9/24/2008

United Christian Foundation Not Even Christian

I was reading a news story regarding a chaplain (Kent Higgins) at the University of Massachusettes who was advising students of a way to get credits by campaigning for Obama. The story itself doesn't really surprise me. Universities are crawling with liberals. In my experience, liberals are tyrannical in their intolerance of competing social and political philosophy. What I did find interesting was a comment posted by one of the readers.



"I am suspect of a Chaplain that supports Obama. I would be curious to find out what denomination he belongs to considering the Junior Senator from Illinois record on infanticide. I am making a huge assumption that this Chaplain is even Christian, we are talking about the University of Massachusetts." - "Jim"



Here are some points I'd like to make.

1. "I am suspect..." Me to. Not because he's a chaplain though. I'm suspect of anyone who supports Obama.

2. "I would be curious..." Me too. I put about 3 minutes of effort into it and this is what I found

3. "I am making a huge assumption that this chaplain is even Christian..." This is what I find most interesting. It is a very "Evangelical Christian" type of statement. Here is what I mean:



When I was sojourning through various traditions of Protestant Christianity, I often found an ironic accusation against the Catholic Church. This accusation was that Catholicism was very controlling and judgemental. One of the things that was complained about most vehemently was how the Catholic Church identified herself as the one true Church founded by Jesus Christ and that all other Christian churches or communities were in varying degrees of error in their teaching and faith. This would be followed by an explanation of how their particular community embraced the real truth, and that the Catholic Church (and other Christian churches to a lesser degree) were in error regarding their teaching and faith.



The problem they had with the Church was more about the Church's "arrogance" than it was about the Church's teaching (though there were difficulties with Catholic teaching also). I mean, "how dare the Catholic Church actually believe what it professes and act in a manner congruent with that teaching".



Back to "Jim's" comment... I assume that he is from an "Evangelical" church and that he would describe himself as "Born Again". I also assume that he believes that the Bible is the innerent, inspired word of God and that it alone is authoritative in matters of Faith. I also assume that he believes in "Eternal Security" for those true believers who have been Born Again. That's a lot of assuming, and you know what they say about assuming...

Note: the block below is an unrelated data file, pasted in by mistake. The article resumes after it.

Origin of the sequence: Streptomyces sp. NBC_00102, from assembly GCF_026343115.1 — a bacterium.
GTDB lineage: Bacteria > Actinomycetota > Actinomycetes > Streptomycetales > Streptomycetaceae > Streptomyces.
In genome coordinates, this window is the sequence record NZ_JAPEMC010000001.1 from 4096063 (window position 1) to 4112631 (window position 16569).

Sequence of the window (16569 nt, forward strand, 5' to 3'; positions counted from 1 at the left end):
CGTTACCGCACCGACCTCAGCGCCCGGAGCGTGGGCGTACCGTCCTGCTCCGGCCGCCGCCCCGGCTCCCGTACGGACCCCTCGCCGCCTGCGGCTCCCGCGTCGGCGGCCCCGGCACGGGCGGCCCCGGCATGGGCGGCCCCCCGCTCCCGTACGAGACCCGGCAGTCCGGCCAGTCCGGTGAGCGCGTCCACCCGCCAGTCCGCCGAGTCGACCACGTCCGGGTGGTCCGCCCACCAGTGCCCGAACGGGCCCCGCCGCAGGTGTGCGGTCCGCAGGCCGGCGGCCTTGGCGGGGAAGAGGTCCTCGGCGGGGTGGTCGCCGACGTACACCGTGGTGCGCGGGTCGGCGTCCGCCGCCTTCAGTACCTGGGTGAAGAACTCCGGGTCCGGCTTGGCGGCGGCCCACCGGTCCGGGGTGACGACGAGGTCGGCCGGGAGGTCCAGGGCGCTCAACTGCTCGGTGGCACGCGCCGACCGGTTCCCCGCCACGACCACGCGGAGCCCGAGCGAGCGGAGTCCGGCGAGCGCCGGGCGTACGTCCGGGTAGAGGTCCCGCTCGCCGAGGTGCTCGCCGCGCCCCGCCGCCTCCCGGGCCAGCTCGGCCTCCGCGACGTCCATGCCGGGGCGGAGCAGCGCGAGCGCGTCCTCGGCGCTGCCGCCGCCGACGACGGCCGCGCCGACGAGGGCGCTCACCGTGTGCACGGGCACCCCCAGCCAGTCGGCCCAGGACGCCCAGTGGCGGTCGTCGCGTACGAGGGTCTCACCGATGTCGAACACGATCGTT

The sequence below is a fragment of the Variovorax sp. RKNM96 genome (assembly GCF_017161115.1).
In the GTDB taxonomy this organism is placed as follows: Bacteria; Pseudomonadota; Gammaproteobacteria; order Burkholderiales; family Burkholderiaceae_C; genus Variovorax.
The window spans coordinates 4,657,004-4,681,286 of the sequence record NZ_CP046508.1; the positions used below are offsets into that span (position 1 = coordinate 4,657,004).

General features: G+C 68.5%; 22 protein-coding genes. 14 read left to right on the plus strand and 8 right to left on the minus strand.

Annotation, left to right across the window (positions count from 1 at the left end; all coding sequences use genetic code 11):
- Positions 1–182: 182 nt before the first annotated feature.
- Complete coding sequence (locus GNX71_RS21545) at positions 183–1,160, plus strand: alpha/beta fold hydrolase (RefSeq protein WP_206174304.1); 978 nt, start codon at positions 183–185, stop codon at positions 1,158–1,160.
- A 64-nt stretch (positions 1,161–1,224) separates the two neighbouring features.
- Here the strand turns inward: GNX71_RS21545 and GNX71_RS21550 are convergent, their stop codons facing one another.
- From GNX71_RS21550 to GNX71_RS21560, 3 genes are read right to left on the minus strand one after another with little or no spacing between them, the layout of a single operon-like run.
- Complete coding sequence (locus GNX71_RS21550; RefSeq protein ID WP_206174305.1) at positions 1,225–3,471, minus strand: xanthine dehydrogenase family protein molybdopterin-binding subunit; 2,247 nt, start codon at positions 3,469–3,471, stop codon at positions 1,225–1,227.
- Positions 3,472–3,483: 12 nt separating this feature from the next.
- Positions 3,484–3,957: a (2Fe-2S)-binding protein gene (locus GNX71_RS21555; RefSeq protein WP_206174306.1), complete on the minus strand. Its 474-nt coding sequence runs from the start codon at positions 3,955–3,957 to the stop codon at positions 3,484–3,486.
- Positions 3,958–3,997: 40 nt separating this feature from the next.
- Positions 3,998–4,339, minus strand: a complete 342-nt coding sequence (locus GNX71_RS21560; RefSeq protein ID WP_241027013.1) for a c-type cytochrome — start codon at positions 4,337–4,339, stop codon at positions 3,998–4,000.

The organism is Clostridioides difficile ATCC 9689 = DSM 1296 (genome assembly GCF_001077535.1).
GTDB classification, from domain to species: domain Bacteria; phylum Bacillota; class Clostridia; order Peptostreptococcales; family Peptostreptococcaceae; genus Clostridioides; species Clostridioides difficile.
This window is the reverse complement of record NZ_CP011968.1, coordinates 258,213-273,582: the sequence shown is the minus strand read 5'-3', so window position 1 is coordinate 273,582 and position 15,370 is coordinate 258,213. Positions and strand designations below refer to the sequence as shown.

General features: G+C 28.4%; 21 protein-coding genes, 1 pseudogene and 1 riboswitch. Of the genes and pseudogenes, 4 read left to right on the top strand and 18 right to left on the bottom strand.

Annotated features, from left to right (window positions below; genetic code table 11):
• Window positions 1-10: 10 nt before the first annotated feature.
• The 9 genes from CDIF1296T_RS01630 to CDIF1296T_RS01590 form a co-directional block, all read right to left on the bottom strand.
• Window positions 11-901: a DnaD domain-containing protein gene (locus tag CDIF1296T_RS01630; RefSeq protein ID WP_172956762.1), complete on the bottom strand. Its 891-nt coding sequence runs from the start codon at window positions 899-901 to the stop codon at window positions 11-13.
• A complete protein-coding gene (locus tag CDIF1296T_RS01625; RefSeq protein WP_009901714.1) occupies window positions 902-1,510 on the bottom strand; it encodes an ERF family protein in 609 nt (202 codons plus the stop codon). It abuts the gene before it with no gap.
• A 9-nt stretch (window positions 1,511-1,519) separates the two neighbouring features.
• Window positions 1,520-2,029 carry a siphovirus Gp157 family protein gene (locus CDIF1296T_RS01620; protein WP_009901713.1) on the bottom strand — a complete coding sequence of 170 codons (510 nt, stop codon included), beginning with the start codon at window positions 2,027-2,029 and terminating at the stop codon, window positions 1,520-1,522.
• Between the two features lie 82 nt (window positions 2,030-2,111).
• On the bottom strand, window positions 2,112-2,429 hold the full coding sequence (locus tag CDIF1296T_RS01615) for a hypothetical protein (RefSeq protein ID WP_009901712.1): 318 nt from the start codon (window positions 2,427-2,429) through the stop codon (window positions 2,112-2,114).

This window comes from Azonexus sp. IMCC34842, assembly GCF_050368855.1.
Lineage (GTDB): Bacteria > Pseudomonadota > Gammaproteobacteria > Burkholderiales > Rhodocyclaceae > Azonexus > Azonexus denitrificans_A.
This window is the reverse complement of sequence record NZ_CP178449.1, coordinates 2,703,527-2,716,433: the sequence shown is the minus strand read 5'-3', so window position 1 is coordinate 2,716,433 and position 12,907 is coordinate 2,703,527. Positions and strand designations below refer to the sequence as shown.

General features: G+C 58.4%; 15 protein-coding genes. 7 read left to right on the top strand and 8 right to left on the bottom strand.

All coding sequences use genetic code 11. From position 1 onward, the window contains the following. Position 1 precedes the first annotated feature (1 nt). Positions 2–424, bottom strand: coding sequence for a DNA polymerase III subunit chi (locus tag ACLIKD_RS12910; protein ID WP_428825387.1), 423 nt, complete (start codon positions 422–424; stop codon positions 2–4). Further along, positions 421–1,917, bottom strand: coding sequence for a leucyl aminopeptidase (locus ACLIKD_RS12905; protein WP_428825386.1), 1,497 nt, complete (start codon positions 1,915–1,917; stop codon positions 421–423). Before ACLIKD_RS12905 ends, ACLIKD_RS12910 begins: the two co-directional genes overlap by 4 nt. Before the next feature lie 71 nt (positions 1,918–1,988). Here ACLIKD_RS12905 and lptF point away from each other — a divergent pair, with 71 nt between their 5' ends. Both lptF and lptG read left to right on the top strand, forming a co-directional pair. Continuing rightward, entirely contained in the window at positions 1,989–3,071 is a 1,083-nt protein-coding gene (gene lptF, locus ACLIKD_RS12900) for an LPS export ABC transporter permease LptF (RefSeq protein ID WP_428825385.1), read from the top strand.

One of the problems with Evangelical Christianity is their understanding of sin and their understanding of being saved by "Faith Alone" and how this relates to their definition of being "Christian". This leads to an inability to recognize social problems for what they are (sins). And it leads to a false judgement of the state of another person's soul.



To believe that a person can only be a true Christian if they "behave" in a certain way is a common error of judgement for Evangelicals. They are close to the truth though. Behaving is about putting your faith into action, you know, WORKS!! (read the Jame's letter). The reason for the judgement that the person couldn't be a real Christian is becuase of the "once saved always saved" error. Many an Evangelical has told me that if a person is "truly" saved they won't be attracted to do the sinful things any longer. And if a person who thinks they are "really" saved falls into some great sin, then they weren't really saved in the first place. You see, many Evangelicals want it both ways... and that just doesn't work (i.e. "eternal security" and the idea that a person couldn't have really been saved in the first place "it didn't take" if they behave in a gravely sinful manner).

I believe that the chaplain in question can be a sincere Christian in his heart and be in error in how he acts in social, political, and interpersonal matters. I would just say that he has a poorly formed conscience to be able to justify supporting a candidate that promotes the culture of death.

I would encourage any Evangelicals reading this to take some time and study the Catholic teaching on justification. Do it with a prayerful and open mind. It makes much more sense than the Protestant/Evangelical position(s) and teaching(s). Here are some resources:

Born again?
Eternal Security (Once Saved Always Saved)?
Grace and Justification
Mortal Sin?
Necessity of Baptism
Reward and Merit
Salvation Outside the Church?

1 comment:

josephs586 said...

Funny...I've always found conservatives to be tyrannical in their intolerance of competing social and political philosophy.